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Pixelated Models Giving A Run To Real Life Models?

Pixelated Models Giving A Run To Real Life Models?
Brenn, a famous model by now, was first seen in an Instagram post where she was staring into the camera with light eyes that just appeared to be placed a bit too far apart. She had dark skin with glistening pursed lips and wore short, curly hair in the picture.
One could be tricked into believing that Brenn is just another model engage din the act of promoting herself on Instagram. But closer looks – particularly at the eyes, reveal that she is a computer-generated model creation by fashion photographer Cameron-James Wilson.
Shudu, believed to be the world's first digital supermodelm and created by Wilson had become viral earlier this year. The computer generate model had gone so popular that she was even asked to model by T-shirts firm Soulsky. The craze continued until Wilson announced that Shudu was a computer generated image made up of pixels. But despite the revelation, the creations of Wilson have got him over 130,000 followers on Instagram.
Analysts are claiming that real life human models are being given a challenge by a growing number of computer-generated models such as Brenn and Shudu. There are over 1 million Instagram followers for Lil Miquela, created by the Los Angeles startup Brud. That fan following is similar to those of real-world models such as Devon Windsor and Belle Lucia.
And recently, an advertising agency call Diigitals was launched by Wilson which is only represents his digital creations.
But perhaps the first such agency to be launched was the British agency Irmaz Models which was launched in April this year and is engage din creating bespoke computer-generated models.
"Brands can specify the look they're exactly after, down to the race, gender and hairstyle," said Philip Jay, the former Playboy photographer who leads Irmaz Models alongside Irma Zucker.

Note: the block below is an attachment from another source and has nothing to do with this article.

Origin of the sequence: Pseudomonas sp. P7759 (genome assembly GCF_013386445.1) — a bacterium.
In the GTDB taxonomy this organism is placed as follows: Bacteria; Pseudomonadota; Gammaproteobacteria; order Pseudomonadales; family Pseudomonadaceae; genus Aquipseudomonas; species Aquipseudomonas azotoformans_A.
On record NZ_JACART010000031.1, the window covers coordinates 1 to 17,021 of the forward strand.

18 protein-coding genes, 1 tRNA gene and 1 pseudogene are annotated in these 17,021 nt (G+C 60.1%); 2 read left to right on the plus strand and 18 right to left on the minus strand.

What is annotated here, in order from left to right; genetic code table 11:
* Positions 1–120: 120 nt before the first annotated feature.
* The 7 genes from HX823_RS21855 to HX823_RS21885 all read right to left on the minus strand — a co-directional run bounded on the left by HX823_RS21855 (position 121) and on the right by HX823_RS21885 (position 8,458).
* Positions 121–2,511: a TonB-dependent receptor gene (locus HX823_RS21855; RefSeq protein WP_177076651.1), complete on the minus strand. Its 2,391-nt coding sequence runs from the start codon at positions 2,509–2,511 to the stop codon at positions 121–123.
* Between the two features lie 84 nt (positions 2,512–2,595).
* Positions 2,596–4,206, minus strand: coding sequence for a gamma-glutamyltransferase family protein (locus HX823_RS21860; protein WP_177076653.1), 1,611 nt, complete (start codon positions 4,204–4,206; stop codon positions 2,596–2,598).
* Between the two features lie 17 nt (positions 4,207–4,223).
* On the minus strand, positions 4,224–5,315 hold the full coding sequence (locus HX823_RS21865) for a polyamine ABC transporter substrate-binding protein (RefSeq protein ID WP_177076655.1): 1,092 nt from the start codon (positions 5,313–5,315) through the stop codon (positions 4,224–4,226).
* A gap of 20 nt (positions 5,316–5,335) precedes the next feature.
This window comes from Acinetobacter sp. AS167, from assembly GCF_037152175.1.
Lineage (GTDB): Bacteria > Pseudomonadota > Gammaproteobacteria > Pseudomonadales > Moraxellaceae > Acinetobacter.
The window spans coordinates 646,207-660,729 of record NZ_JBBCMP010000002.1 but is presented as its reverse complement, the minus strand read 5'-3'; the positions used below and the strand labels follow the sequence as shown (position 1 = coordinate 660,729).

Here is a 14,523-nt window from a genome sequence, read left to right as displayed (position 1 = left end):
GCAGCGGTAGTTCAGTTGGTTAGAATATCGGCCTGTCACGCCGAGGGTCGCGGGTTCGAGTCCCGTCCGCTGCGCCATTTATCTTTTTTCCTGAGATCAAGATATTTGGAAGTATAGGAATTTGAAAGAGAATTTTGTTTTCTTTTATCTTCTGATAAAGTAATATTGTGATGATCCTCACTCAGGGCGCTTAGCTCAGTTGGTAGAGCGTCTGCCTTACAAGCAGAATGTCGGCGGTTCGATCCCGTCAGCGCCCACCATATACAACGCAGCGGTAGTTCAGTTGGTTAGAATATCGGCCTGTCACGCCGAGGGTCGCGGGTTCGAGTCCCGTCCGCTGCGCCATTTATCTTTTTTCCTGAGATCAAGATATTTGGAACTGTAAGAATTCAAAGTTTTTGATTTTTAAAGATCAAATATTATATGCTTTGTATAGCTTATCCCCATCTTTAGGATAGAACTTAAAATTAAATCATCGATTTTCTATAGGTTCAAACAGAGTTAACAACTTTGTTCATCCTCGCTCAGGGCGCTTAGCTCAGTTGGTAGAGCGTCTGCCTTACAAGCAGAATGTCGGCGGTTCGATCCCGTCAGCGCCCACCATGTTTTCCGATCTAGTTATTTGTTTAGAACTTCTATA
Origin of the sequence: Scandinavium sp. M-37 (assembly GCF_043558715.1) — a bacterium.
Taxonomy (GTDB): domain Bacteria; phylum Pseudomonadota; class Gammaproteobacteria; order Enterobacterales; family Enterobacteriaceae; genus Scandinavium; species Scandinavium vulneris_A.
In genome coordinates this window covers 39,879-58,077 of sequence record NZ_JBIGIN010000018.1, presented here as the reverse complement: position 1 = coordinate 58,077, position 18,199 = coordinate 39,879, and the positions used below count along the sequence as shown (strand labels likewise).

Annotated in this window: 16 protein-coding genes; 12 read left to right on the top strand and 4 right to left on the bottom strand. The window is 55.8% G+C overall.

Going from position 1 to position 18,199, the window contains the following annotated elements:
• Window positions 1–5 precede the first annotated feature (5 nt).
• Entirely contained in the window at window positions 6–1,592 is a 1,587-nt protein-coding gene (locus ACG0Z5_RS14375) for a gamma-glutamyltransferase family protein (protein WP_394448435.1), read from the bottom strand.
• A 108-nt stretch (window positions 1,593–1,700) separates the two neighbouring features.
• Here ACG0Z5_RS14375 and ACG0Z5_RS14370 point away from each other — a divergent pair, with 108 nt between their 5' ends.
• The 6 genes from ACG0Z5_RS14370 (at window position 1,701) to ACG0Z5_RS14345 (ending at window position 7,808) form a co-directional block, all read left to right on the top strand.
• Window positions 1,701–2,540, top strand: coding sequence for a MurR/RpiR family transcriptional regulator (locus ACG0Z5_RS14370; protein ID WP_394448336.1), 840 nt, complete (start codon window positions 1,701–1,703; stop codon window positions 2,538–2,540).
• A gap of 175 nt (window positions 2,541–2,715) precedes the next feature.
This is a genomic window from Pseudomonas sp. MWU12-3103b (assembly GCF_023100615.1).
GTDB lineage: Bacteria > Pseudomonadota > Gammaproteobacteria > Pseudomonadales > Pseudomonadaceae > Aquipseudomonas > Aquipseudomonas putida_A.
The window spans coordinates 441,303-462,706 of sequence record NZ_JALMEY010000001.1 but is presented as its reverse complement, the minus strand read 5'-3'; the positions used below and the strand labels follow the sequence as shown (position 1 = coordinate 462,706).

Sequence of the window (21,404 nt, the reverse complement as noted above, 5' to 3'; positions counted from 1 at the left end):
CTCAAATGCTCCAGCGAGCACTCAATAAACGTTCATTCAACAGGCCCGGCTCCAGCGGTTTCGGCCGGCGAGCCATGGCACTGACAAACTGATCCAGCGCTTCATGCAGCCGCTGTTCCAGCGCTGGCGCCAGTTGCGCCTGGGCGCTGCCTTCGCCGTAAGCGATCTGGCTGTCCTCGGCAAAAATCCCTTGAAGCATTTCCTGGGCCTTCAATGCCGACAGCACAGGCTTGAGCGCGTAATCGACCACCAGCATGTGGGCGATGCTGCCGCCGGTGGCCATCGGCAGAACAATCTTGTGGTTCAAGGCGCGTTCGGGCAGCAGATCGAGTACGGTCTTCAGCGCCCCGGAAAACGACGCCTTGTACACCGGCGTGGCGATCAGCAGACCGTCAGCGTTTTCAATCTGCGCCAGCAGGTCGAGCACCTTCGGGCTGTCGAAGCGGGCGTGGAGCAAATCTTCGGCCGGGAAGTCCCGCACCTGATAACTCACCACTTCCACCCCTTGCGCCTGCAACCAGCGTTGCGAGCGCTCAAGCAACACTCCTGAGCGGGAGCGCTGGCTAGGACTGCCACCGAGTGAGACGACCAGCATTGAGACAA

Such agencies claim that their work not only allows advertisers greater control over their images but would also create new opportunities for branding and advertising. And further, none of the models would ever miss a shoot deadline, or the clients having to cope up with attitude of the models or worry about the models growing older.
Wilson believes that his creations would be particularly interest fashion houses that design clothing using 3D modeling. "The best way to showcase that would be on a 3D model," Wilson said.
The possibility of pixelated models putting the real world model out of world is not something that Wilson is too concerned about as he only wants to work with those clients who "push forward with new technologies" where his models would be a fit.
"The modeling world is generally dominated by white females unfortunately, but we might sort of change that a little bit," Jay said. Shudu and Brenn are black, and Brenn is a plus-size model. Wilson even created a pointy-eared, long-necked alien named Galaxia. Irmaz has an alien, too, and both agencies feature male models as well. "It's about people of all shapes, sizes, and ethnicities," Wilson says.

Christopher J. Mitchell

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